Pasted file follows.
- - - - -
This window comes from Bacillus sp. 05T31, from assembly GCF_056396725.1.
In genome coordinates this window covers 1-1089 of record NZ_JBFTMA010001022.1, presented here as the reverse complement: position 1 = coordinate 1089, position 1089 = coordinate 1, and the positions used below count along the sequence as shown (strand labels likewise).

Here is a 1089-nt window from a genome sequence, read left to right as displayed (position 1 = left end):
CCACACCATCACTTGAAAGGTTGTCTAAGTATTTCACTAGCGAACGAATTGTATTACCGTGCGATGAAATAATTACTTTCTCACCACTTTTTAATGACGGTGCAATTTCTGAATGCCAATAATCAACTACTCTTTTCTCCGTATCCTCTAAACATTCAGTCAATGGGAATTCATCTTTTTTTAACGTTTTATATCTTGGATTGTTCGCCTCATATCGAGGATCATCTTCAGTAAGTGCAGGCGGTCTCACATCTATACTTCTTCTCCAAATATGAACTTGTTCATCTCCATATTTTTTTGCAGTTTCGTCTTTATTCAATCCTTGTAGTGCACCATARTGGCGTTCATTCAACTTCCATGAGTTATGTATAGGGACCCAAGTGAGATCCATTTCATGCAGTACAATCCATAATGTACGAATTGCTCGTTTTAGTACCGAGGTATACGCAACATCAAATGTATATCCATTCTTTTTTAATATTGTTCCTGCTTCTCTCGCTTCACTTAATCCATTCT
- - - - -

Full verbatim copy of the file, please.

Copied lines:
This window comes from Bacillus sp. 05T31, from assembly GCF_056396725.1.
In genome coordinates this window covers 1-1089 of record NZ_JBFTMA010001022.1, presented here as the reverse complement: position 1 = coordinate 1089, position 1089 = coordinate 1, and the positions used below count along the sequence as shown (strand labels likewise).

Here is a 1089-nt window from a genome sequence, read left to right as displayed (position 1 = left end):
CCACACCATCACTTGAAAGGTTGTCTAAGTATTTCACTAGCGAACGAATTGTATTACCGTGCGATGAAATAATTACTTTCTCACCACTTTTTAATGACGGTGCAATTTCTGAATGCCAATAATCAACTACTCTTTTCTCCGTATCCTCTAAACATTCAGTCAATGGGAATTCATCTTTTTTTAACGTTTTATATCTTGGATTGTTCGCCTCATATCGAGGATCATCTTCAGTAAGTGCAGGCGGTCTCACATCTATACTTCTTCTCCAAATATGAACTTGTTCATCTCCATATTTTTTTGCAGTTTCGTCTTTATTCAATCCTTGTAGTGCACCATARTGGCGTTCATTCAACTTCCATGAGTTATGTATAGGGACCCAAGTGAGATCCATTTCATGCAGTACAATCCATAATGTACGAATTGCTCGTTTTAGTACCGAGGTATACGCAACATCAAATGTATATCCATTCTTTTTTAATATTGTTCCTGCTTCTCTCGCTTCACTTAATCCATTCT